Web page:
Chinle Formation

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Chinle Formation
Stratigraphic range:
Late Triassic
Chinle Badlands.jpg
TypeGeological formation
Sub-unitsShinarump Conglomerate,
Mesa Redondo Member,
Bluewater Creek Member,
Blue Mesa Member,
Sonsela Member,
Moss Back Member,
Petrified Forest Member,
Owl Rock Member,
Rock Point Member,
Church Rock Member
UnderliesWingate Sandstone,
Moenave Formation,
Nugget Sandstone
OverliesMoenkopi Formation or Cutler Group
Primaryfluvial mudstone, siltstone, and sandstone
RegionColorado Plateau
New Mexico
Type section
Named forChinle, AZ
Named byHerbert E. Gregory

The Chinle Formation is an Upper Triassic continental geological formation of fluvial, lacustrine, and palustrine to eolian deposits spread across the U.S. states of Nevada, Utah, northern Arizona, western New Mexico, and western Colorado. The Chinle is controversially considered to be synonymous to the Dockum Group of eastern Colorado and New Mexico, western Texas, the Oklahoma panhandle, and southwestern Kansas. The Chinle is sometimes colloquially named as a formation within the Dockum Group in New Mexico and in Texas. The Chinle Formation is part of the Colorado Plateau, Basin and Range, and the southern section of the Interior Plains.[1]

A probable separate depositional basin within the Chinle is found in northwestern Colorado and northeastern Utah. The southern portion of the Chinle reaches a maximum thickness of a little over 520 m. Typically, the Chinle rests unconformably on the Moenkopi Formation.

History of investigation[edit]

There is no designated type locality for this formation. It was named for Chinle Valley in Apache County, Arizona by Herbert E. Gregory in 1917 without officially designating it as the formation's name until two years later and without a specified type locality.[2]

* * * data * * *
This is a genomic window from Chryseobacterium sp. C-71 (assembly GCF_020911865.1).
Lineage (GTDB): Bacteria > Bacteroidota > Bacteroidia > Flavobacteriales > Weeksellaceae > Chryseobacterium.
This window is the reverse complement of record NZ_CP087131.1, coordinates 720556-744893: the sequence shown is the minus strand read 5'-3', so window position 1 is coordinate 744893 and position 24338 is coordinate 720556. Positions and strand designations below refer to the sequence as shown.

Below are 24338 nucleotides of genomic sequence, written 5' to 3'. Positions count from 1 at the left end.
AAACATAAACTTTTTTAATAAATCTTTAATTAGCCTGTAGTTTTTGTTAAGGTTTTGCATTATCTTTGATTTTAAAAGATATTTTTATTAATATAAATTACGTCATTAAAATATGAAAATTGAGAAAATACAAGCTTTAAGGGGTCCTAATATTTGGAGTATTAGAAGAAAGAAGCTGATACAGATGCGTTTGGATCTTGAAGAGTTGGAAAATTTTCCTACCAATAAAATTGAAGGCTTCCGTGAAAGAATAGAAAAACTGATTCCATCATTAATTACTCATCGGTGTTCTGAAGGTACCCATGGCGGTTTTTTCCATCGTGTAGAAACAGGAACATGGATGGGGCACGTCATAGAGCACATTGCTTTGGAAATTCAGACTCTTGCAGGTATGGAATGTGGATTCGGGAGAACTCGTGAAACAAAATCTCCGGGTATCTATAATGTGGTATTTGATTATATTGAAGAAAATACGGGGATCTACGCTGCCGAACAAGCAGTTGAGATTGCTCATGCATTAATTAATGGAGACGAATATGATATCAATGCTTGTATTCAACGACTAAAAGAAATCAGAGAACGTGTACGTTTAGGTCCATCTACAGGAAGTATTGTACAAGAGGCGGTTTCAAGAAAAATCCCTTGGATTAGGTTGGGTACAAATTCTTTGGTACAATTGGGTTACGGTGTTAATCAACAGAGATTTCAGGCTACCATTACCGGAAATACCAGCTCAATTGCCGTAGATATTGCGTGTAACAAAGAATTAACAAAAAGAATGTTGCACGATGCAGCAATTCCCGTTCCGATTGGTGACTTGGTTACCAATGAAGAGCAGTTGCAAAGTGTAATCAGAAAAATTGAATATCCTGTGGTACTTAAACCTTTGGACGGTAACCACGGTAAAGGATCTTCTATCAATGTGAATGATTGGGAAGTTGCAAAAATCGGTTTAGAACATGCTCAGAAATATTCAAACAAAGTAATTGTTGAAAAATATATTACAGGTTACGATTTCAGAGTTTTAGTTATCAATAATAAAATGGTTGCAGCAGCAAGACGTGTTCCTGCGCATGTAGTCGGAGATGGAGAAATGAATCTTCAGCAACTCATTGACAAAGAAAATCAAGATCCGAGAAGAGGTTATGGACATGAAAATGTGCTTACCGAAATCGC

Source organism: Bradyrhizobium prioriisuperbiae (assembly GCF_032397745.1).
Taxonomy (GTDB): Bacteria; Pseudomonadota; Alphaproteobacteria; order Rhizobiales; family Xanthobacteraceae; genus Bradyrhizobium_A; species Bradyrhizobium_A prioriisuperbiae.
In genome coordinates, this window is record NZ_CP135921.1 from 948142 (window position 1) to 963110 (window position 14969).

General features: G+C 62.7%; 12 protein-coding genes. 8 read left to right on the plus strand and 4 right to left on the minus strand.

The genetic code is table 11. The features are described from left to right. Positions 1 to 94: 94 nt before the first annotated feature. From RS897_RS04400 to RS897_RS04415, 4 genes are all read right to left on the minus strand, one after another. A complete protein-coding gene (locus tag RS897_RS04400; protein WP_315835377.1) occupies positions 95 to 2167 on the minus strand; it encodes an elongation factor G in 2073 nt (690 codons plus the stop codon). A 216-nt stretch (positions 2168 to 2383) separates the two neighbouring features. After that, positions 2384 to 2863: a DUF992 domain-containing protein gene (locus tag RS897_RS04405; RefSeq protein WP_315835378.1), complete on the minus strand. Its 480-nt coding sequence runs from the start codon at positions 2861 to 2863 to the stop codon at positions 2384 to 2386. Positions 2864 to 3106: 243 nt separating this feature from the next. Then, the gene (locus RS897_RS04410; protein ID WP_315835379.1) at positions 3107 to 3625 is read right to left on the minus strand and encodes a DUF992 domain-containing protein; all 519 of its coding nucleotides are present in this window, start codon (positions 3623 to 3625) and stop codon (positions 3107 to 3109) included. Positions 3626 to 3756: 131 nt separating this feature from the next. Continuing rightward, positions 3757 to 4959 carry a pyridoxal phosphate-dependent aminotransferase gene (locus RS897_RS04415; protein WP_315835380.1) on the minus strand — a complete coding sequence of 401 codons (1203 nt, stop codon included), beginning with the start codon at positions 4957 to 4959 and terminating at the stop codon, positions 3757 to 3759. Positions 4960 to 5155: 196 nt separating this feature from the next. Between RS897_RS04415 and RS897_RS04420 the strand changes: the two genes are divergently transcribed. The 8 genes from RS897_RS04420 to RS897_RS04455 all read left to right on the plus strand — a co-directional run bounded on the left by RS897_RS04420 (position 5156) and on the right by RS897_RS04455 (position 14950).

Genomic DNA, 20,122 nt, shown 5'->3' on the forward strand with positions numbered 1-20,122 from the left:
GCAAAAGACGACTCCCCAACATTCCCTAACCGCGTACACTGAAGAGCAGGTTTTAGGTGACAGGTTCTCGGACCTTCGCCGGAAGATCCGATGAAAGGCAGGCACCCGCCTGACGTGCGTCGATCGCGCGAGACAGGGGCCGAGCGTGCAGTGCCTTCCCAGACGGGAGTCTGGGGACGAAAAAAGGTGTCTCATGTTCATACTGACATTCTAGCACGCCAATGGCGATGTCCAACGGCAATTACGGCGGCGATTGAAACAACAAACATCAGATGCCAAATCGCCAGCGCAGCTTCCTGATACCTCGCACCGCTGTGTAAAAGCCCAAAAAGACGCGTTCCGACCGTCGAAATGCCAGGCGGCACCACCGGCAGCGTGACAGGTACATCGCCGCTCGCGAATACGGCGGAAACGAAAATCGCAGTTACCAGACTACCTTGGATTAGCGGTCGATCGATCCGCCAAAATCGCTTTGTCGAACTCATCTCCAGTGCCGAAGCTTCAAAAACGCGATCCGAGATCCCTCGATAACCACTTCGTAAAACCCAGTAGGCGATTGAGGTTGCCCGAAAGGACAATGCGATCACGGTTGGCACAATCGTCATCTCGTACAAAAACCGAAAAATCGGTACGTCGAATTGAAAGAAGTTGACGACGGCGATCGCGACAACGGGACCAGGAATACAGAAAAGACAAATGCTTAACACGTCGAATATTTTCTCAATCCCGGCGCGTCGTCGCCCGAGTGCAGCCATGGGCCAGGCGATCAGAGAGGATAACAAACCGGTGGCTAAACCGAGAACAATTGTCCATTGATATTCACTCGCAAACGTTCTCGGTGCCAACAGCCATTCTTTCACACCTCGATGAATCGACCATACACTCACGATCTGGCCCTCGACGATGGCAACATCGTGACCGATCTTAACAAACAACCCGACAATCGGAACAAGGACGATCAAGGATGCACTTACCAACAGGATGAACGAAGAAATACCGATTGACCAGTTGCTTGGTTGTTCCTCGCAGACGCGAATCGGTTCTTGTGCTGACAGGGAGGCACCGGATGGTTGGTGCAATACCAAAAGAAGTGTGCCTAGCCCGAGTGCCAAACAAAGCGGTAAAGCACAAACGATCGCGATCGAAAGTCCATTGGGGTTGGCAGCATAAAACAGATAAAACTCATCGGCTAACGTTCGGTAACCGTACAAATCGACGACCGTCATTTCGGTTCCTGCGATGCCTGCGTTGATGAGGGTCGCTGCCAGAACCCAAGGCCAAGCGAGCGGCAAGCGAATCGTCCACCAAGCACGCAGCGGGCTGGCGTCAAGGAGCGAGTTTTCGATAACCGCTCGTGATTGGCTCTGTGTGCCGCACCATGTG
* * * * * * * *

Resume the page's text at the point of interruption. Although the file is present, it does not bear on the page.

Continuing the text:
United States Geological Survey economic geologist Raymond C. Robeck in 1956 revised the unnamed members of Gregory by identifying and naming the Temple Mountain member as the basal-most unit in the area of the San Rafael Swell of Utah. In 1957 John H. Stewart revised the Shinarump Conglomerate of G. K. Gilbert, 1875, and Edwin E. Howell, 1875, and Gregory, 1917, and renamed it the Shinarump member of the Chinle formation. An overview of the geology of the area was created by USGS geologist Forrest G. Poole and Stewart in 1964. Steve W. Sikich revised the unit and assigned more members assigned in 1965.[3] The areal extent of the unit was mapped by R.F. Wilson and Stewart in 1967.[4] In 1972 the areal limits were modified and an overview created by Stewart and others (they published a revision the same year). V.C. Kelley assigned more members and revised the unit in 1972.[5] Spencer G. Lucas and S.N. Hayden did the same thing in 1989.[6] The Rock Point Member was assigned by R.F. Dubiel in 1989.[7]

The Chinle was raised to group rank by Lucas in 1993,[8] thus also raising many of the members to formation status. He also included the formations of the Dockum Group of eastern New Mexico and west Texas within the "Chinle Group". This modified nomenclature is controversial; many still retain the Chinle as a formation and separate out the Dockum Group.[9][10] The Dockum was named in 1890, before the Chinle. Lucas also advocated abandoning the name Dolores Formation as a parochial synonym for the Chinle Group.